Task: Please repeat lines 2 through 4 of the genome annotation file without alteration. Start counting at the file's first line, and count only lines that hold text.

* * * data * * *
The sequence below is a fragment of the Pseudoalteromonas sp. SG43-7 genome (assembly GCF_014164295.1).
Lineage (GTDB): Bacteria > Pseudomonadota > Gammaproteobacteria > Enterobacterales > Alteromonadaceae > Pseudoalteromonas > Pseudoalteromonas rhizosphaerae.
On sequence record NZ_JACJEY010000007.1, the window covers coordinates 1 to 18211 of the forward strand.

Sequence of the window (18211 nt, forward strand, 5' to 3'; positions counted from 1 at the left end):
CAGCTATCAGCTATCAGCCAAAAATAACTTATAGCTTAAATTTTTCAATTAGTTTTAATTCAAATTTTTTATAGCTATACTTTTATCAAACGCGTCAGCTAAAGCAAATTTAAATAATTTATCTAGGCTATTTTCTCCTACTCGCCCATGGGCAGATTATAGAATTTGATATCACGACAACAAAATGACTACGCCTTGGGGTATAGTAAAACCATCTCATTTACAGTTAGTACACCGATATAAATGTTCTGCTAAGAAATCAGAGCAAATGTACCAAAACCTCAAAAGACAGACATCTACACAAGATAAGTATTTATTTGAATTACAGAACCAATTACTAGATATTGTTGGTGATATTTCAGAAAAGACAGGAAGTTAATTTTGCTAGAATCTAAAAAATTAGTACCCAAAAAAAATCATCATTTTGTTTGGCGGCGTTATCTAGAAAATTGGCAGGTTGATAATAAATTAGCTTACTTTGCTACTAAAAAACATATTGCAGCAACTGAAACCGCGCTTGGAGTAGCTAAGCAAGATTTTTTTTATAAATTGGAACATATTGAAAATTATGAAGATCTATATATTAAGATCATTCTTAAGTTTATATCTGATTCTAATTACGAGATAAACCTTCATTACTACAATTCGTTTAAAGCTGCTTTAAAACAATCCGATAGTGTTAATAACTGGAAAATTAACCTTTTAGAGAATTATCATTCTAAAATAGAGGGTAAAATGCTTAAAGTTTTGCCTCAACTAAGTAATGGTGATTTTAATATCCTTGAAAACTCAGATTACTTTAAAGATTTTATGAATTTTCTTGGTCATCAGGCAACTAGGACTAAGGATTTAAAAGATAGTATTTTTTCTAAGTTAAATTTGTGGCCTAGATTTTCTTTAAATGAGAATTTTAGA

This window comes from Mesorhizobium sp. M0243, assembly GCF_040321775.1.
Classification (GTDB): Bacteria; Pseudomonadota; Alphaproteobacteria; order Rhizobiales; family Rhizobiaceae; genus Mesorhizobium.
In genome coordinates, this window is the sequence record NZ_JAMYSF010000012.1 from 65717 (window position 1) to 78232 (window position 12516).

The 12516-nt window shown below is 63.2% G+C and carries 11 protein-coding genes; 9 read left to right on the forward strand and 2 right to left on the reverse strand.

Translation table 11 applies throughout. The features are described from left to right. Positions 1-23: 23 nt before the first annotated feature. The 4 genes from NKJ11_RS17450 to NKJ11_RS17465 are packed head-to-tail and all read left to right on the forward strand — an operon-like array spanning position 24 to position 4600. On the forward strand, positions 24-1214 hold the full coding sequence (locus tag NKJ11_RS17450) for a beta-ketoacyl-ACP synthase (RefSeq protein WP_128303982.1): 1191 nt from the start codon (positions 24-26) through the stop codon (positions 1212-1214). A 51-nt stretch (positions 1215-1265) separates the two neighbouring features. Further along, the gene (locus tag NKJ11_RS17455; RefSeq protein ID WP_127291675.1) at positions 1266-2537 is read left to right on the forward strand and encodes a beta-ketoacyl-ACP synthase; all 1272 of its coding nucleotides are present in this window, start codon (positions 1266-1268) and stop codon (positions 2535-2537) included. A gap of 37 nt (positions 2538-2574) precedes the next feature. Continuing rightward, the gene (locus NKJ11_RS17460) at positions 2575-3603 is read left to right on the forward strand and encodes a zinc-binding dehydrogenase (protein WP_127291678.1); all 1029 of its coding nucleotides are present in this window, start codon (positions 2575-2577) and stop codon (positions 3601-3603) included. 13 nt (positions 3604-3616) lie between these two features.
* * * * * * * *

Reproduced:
Lineage (GTDB): Bacteria > Pseudomonadota > Gammaproteobacteria > Enterobacterales > Alteromonadaceae > Pseudoalteromonas > Pseudoalteromonas rhizosphaerae.
On sequence record NZ_JACJEY010000007.1, the window covers coordinates 1 to 18211 of the forward strand.

Sequence of the window (18211 nt, forward strand, 5' to 3'; positions counted from 1 at the left end):